Category Archives: Religion

Writer’s Log: 2140

Writing is caring.

Writing is, above all, work. But in order to write you have to care, care enough to put pen to paper. Care enough about your characters, your story to do them justice—to write them real.

But if you don’t care, about anything, that’s a problem.

Thumos-PlatosChariot

Plato’s Chariot: Appetite and Spirit reined by Reason

Recently, in a comment to TomBeingTom, I exposed a thought I’ve held for some time: of the concept of contextual layers of personal belief, (or disbelief).

Currently, myself and our Desertcurmudgeon appear to be psychologically dwelling in the outer-most context of the Absurd Universe where all things are meaningless. This setting represents the absolute and final stage of the philosophical interpretation of existence: All Is For Nought.

Recent correspondence between he and I have briefly explored this theory with an underlying current that attempts to retreat from this the Existential Edge. And that’s the crux of this thought. Somehow, if we’re to exist at all, we must forgo the beating of death’s drum, pull back into the light of some meaning, any meaning, to which we can grasp.

If I want to write, that is, learn to write well and practice the art, I need to find some means to divert my eyes from the constant nihilistic allure of the Absurd Universe.

CallOfTheWild

I just read a Smithsonian article about Jack London. The man lived like a champion and died at forty years of age. 40! And accomplished a dozen life-times of adventure and writing. Wow, what a remarkable man. I wonder what he believed in? Deep in the Klondike winter of 1898, did he contemplate the Absurd Universe? What meaningful ideology did he adopt that drove him to seize life as he did? (Thumos?)

Clearly, residing here in the outer valence shell of the atom that is the Universe is no way to live. Contracting one’s belief system back a level, perhaps two, is a deed that must be done to allow any kind of fulfillment or enjoyment in this life. However, divesting too many philosophical layers would lower one into the throes of theology, surely not a level any rational human would accept.

But a layer or two would be nice. Back to some practical stratum where I can ignore the nagging Absurdity and focus on caring about the characters I’d like to write about.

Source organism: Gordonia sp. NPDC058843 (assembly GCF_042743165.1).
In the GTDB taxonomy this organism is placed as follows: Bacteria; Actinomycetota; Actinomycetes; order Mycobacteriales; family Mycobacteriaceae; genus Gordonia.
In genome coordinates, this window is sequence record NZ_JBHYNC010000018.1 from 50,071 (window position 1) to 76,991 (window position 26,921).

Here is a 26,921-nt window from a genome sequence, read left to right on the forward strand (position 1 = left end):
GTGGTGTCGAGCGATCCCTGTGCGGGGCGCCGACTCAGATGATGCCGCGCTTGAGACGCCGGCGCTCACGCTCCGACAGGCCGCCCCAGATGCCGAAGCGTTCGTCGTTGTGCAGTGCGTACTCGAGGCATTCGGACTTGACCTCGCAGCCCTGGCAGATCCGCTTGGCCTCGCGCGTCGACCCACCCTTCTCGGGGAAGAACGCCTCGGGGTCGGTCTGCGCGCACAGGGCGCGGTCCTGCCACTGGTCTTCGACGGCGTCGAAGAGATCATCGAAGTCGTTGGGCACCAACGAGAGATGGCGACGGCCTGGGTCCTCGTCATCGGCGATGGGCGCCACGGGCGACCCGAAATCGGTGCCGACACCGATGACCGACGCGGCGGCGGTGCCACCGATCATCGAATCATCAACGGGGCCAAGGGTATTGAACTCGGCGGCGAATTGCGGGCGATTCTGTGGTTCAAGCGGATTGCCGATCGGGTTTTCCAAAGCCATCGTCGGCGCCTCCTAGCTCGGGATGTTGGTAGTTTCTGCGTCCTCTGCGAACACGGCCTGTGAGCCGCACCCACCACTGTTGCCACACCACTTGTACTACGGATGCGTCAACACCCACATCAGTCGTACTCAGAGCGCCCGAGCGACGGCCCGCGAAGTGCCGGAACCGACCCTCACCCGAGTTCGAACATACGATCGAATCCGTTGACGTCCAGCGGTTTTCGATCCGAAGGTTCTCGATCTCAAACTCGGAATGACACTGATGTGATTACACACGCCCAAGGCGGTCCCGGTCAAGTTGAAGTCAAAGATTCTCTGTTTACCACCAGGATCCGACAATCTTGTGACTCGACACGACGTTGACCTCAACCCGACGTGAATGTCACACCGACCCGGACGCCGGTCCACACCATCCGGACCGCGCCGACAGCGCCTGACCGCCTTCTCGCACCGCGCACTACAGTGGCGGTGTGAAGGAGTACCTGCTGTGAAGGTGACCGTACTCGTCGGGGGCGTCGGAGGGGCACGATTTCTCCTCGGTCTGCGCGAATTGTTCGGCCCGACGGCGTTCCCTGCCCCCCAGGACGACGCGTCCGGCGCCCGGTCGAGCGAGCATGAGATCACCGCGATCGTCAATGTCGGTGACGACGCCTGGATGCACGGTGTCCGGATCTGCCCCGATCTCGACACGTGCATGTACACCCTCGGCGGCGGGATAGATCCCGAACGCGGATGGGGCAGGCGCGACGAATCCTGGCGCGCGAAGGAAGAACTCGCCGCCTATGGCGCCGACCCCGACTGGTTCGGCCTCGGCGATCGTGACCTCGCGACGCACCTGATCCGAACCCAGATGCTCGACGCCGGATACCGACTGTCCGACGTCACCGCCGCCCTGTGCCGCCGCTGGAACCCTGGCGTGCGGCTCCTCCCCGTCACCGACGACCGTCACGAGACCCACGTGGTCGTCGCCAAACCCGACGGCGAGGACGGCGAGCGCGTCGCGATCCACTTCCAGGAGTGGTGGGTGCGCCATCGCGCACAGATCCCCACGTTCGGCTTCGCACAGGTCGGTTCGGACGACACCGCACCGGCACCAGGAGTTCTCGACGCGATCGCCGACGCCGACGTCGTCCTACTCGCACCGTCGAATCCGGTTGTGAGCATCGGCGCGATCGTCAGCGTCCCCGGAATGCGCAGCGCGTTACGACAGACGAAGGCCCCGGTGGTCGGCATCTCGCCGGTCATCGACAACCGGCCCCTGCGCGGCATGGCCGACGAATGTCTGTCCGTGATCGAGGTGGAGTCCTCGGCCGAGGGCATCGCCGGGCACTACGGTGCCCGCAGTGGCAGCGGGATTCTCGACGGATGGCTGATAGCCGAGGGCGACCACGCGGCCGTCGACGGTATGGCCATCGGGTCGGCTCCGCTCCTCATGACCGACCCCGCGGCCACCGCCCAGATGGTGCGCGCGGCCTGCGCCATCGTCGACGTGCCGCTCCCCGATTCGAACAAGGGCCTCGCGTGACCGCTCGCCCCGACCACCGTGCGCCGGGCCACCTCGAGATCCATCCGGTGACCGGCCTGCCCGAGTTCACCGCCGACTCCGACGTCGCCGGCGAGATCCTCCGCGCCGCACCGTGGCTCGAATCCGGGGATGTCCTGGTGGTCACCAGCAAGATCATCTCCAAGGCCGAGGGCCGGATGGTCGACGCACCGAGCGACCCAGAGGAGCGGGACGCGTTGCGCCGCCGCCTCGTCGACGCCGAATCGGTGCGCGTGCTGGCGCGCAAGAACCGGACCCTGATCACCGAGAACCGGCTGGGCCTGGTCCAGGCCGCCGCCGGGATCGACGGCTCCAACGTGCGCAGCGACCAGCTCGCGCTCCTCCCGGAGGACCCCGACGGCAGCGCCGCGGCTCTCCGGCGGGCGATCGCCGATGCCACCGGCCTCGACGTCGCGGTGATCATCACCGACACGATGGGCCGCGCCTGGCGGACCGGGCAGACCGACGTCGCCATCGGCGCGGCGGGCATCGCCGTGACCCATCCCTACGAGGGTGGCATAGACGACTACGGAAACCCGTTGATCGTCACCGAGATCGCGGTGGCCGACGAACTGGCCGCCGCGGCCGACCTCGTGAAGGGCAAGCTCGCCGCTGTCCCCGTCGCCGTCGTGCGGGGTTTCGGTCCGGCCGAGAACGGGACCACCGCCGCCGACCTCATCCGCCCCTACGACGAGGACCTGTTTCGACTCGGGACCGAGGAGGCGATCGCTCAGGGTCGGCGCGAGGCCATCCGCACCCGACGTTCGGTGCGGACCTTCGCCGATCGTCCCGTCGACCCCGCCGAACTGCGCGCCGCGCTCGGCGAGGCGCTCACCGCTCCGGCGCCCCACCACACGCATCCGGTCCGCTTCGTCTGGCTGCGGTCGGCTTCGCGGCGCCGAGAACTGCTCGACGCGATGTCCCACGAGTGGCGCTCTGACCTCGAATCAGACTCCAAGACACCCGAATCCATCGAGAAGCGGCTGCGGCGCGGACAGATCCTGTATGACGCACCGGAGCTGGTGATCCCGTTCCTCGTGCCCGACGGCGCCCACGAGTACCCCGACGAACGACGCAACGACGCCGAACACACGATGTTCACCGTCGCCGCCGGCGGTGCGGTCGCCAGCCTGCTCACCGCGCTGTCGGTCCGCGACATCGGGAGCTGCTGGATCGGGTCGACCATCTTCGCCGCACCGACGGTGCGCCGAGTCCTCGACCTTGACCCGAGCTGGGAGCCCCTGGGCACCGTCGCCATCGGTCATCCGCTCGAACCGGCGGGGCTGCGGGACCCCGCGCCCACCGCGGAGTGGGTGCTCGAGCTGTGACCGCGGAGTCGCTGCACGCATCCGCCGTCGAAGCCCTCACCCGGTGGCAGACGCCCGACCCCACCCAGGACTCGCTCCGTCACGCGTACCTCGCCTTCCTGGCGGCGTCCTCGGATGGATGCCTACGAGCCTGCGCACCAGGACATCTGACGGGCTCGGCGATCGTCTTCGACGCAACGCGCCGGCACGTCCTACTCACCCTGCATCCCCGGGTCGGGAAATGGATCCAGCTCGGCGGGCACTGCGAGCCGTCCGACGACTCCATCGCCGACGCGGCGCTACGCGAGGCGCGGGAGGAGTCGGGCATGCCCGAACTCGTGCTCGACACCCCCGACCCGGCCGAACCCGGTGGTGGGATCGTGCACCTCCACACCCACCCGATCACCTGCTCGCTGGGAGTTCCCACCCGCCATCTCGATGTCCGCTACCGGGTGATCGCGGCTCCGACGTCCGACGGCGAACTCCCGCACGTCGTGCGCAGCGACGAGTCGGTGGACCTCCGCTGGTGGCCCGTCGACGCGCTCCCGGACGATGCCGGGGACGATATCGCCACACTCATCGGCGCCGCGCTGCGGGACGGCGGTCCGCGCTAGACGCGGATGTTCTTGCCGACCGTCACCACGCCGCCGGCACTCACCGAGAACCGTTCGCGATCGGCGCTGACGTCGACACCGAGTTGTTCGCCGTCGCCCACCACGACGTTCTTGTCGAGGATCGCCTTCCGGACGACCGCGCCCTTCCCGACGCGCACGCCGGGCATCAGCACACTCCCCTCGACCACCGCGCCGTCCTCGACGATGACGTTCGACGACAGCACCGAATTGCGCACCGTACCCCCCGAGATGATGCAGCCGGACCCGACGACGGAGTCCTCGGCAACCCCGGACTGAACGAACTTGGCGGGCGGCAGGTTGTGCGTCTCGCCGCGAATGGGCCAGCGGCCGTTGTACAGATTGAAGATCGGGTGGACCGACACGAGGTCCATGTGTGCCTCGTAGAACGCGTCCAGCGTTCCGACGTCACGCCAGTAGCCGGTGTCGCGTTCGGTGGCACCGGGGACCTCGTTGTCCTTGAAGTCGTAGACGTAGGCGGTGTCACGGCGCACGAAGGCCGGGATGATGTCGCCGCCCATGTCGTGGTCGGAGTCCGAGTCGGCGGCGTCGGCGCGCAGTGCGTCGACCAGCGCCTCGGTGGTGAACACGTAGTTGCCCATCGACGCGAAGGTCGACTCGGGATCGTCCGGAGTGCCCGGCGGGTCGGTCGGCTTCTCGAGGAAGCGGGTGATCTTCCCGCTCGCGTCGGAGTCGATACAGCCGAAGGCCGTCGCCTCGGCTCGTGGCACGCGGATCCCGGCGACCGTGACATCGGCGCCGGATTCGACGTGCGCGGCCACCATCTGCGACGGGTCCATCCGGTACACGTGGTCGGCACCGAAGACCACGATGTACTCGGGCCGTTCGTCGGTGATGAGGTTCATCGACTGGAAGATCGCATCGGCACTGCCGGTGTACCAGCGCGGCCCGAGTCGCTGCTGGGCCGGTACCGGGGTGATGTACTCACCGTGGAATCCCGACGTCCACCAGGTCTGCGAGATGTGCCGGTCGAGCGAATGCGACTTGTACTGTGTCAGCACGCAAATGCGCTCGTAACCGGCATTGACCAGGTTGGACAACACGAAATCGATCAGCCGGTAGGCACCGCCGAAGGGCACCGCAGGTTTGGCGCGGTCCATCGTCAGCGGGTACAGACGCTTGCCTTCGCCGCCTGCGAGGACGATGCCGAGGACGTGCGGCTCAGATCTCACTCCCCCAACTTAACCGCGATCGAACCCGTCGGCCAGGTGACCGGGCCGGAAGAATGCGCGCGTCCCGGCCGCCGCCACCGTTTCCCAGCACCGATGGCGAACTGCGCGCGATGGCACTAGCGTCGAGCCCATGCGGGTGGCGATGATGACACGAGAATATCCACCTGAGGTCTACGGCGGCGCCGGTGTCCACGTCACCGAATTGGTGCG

Point System: keeping score

We all live by and adhere to a bevy of social contracts.

One of those contracts is the equity of gift exchange. If I take you for lunch, you must, eventually, take me for lunch — or breakfast, or drinks or… Whatever it is, it must roughly equal the value offered in the original transaction. If you spring for a fancy dinner, the onus of return has now shifted back to my shoulders. And so we live, social debt flowing to and fro.

Until one side takes, the other side gives and an unbalanced ledger results. I borrowed your lawnmower, your shovel, your chainsaw and never repaid you in kind.

Without effort from my side, this slight will grow and fester. An unspoken feud may molder and spawn, like some fetid mushroom pushed up through rotting soil.

There is however, one system which lives for an unspoken unbalance: The Mormons.

The Mormons have a charity point system; they must do good deeds, in excess of those good deeds done back onto them. When we lived in Utah, we confounded them and their points-for-heaven tally sheet. We would be our neighborly, good-natured and giving selves; going out of our way to help and assist and donate whatever we could — simply because that’s how we were wired. They, in turn, would try and surpass normal social mores and attempt to double up in pious points.

Now, to be fair, I’m sure this equanimity generally stemmed from the aforementioned social contract. But, on occasion, we were well aware that we’d flummoxed a number of our neighbors with excessive kindness, a gift that tipped the scales in a way that no doubt confounded them no end. We were, after all, the infidels of the neighborhood. The score could not be left teetered so.

Eventually, the weight would shift and we would accept that to remain amicable, we must be a smidgen in arrears; they were headed to heaven, we realized, and the score must tip in their favor.